Giant of the deep end in a class of his own

October 13, 1995

Gottlob who? The layperson who wants an intelligent entree into contemporary philosophy would do well to read about the philosophy of Gottlob Frege. Frege was a German philosophy professor, whose work spanned the late 19th and early 20th centuries. He was little known in his own day, either to the general public or to most of his professional colleagues. He did correspond with Bertrand Russell, in which correspondence Russell first formulated the famous paradox about classes as a criticism to Frege's own views. However, aside from a small circle of philosophers interested in such matters, his death went unnoticed. But in the 70-odd years following his death, he has come to be seen for what he truly was: a philosophical giant of the very first rank, and a founder of modern analytic philosophy.

Anthony Kenny addresses his book on Frege to the general reader who will be largely ignorant of contemporary philosophy. Kenny could not have selected a better author for these purposes; Frege was a seminal figure in the history of philosophical thought. Indeed, so much of Fregean ways of seeing things has crept into philosophy as standard fare that it is sometimes difficult to recall just how original and profound his ideas were.

Kenny's reference to Frege as a Columbus is no exaggeration. Like Columbus, Frege did not get to where he wanted to go, which was to show that mathematics was analytic since it was reducible to logic; but, also like Columbus, he discovered sufficient along the way to have made the journey of the utmost importance. His so-called "logicist" programme could not be carried through, but what a wonderful, fecund failure! As Kenny points out, Frege largely set the style and a significant portion of the intellectual agenda for analytic philosophy as it is practised today. The book is a very good one, and Kenny deserves nothing but praise for his superb achievement.

The book treats Frege's thought in its chronological development, insightfully showing how his thought sometimes altered and matured over time. Kenny's own expertise is put to good use, when he argues that to some degree Frege picked up themes from medieval scholastic philosophy, which had been largely neglected since the Enlightenment.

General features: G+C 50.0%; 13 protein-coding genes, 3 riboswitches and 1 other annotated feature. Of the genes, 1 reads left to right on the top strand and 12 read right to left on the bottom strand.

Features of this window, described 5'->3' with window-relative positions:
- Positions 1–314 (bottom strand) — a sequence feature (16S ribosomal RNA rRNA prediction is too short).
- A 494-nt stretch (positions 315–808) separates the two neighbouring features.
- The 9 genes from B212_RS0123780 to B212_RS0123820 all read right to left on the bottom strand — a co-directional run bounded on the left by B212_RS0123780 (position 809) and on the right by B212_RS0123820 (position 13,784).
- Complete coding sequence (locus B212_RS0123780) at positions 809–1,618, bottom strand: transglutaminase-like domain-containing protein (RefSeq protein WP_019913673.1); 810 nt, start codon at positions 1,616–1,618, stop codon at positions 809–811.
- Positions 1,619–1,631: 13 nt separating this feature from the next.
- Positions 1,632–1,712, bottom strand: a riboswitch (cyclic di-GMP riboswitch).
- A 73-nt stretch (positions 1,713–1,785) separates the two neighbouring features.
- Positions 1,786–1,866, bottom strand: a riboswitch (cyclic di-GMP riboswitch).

Many of his greatest achievements, which (as Kenny says) managed to antiquate everything previously written on the same subjects, were in the philosophies of mathematics and logic, areas which might be somewhat recherche for the non-professional but curious reader. One can see why the merely philosophically curious might lazily overlook their significance, and prefer other authors and other themes. However, Frege's work also covered the philosophy of language and metaphysics, and Kenny discusses these more accessible themes as appropriate.

However, I doubt that Kenny will succeed in his aim of appealing to the general reader. The uncompromising purity of Frege's philosophical thought will not endear him to this audience. Frege is, alas, a philosopher's philosopher. Kenny's Frege will be useful as a distinguished companion for the student and professional alike, to help them through Frege's own texts. I suspect the majority of the curious will prefer less rewarding writers whose appeal is in inverse proportion to their lasting importance. (I hope that my judgement is wrong.) If true, that judgement reflects neither on Kenny nor Frege, but rather on the fact that, as Kenny himself is alleged to have once said, in philosophy there is no shallow end. Shallows are, by definition, not profound. To offer the reader the hope of such shallows would be to offer an illusion, although there are, sadly, plenty of popularisers willing to do that.

David-Hillel Ruben is professor of philosophy, London School of Economics


Author - Anthony Kenny
ISBN - 0 14 012550 7
Publisher - Penguin
Price - £7.99
Pages - 218

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